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Friendly fire, not a shootout

It would be a hard-hearted commentator who could find nothing of value in a 220-page report; it would be a complacent one who failed to find something to criticise. I found the Sandler report a “Leone” – containing the good, the bad and the ugly.

Let&#39s start with the good. I reckon IFAs should feel good about quite a few of Sandler&#39s recommendations.

Sandler has had his go at defining the cost of advice. He does it more flexibly, more in tune with current market practice and more explicably than the FSA&#39s benighted defined-payment system. The cost of advice can be cov-ered by commission, fees, an hourly rate, whatever, provided that it is explicit and disclosed up-front for agreement by the client.

I would suggest that this cost disclosure should be accompanied by a list of the many services which IFAs perform for their clients to demonstrate value for money.

Second, Sandler asks the FSA to define what constitutes misselling and to cut down the key features document. How many acres of woodland would have been saved, how many tedious questions left unasked if these recommendations had come earlier? The IFA sector has been constructing paper mountains in the fear that, without them, someone from the FSA – with the benefit of hindsight – will judge that a missale has occurred.

Third, Sandler tackles the question of disclosure and asks what advice means. He concludes that independence – and the method of remunerating the advice provided – needs clear highlighting to the consumer. He proposes that only independents should be allowed to call themselves advisers. So there is a clear branded distinction between those who advise and those who simply distribute products.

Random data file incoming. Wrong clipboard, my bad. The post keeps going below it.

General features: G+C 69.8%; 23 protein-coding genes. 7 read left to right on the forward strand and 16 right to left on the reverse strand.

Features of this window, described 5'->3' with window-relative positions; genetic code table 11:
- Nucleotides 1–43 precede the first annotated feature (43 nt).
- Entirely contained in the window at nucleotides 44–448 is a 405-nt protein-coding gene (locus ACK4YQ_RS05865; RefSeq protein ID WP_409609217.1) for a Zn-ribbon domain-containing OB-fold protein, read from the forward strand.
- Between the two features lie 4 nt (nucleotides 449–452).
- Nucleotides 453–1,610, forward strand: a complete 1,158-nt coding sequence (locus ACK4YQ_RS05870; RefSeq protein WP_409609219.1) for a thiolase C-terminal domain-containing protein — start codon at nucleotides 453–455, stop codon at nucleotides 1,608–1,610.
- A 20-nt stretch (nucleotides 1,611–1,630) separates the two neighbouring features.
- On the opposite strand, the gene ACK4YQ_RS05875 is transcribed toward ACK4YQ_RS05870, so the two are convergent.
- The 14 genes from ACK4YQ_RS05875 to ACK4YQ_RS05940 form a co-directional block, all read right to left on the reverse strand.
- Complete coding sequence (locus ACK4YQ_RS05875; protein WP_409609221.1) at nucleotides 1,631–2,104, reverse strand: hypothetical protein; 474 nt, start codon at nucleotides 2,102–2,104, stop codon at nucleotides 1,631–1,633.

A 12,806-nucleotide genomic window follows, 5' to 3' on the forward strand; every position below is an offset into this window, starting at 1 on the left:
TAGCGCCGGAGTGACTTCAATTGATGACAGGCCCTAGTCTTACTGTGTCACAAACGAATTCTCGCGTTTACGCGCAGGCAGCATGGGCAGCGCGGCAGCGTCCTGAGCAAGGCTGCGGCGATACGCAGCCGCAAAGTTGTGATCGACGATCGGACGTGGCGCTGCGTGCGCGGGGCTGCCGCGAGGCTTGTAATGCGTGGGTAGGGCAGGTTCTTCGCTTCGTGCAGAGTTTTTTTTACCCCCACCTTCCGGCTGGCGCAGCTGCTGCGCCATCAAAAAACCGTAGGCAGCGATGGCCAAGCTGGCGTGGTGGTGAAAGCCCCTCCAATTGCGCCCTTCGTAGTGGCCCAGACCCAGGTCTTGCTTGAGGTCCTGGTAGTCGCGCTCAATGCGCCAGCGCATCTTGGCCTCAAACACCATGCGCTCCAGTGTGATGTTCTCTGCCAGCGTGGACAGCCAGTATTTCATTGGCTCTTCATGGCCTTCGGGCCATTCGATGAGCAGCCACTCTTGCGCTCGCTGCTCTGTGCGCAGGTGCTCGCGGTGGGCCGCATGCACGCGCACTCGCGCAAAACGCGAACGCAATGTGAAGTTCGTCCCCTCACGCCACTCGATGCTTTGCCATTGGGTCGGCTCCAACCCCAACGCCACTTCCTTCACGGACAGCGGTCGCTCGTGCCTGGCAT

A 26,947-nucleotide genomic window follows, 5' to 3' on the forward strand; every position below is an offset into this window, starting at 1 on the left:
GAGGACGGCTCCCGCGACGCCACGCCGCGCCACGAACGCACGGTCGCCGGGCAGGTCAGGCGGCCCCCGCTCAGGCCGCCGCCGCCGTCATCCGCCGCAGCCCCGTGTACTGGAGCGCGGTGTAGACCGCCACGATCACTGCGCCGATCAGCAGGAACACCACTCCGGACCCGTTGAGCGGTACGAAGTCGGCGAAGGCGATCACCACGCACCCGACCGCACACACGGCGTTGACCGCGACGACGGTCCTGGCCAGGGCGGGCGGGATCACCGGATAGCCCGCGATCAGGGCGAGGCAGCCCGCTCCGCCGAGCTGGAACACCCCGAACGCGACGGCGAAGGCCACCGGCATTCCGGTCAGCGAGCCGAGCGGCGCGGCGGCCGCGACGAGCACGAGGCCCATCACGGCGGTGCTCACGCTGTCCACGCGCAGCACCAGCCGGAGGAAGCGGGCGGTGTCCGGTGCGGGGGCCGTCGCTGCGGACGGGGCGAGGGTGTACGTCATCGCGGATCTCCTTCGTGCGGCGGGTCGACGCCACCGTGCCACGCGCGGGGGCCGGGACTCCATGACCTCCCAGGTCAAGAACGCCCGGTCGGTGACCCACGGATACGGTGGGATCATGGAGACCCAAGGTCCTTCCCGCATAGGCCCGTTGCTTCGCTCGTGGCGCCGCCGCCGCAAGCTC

All these recommendations are positively IFA-friendly. Those IFAs, including Aifa, who met and briefed Sandler and his team were clearly able to explain what contribution the IFA community can make to the sector.

But every silver lining has a cloud. The proposals for stakeholder products seem less than baked and based on a false premise. In Liliput, according to Swift, they argued over which end of a boiled egg to hit first; in the UK financial services community, we argue over whether financial products are sold or bought. I, representing the big-endians, say they are sold. I believe that I have on my side experience, countless research studies and acres of discarded decision trees. Sandler is a little-endian supported by hope and a claim that the industry and its regulator have never really been serious about simplification.

This one will run and run as the stakeholder discussions get seriously under way in the autumn. I consider the prospect of the entirely untrained handling even the most regulated of products a recipe for disaster in five years&#39 time. While IFAs may not be part of the disaster, it will be your sector which catches the reputational damage.

What happens next? Yes, naturally, consultation. The FSA and the Treasury – because both have bits of the report to consider – will produce a work plan in September and will start on the design of stakeholder products, the definition of misselling and the burial (I hope) of the defined-payments system.

This is not the publication of a report, it is the birth of an industry.

I have no room here for analysis of Sandler&#39s tax proposals (will removal of one tax break but not another simply distort the market?) or the with-profits chapter. There is also interesting stuff about asset allocation and investment knowledge. No space for Pickering either. After two reports of this significance in one week, we need a break.


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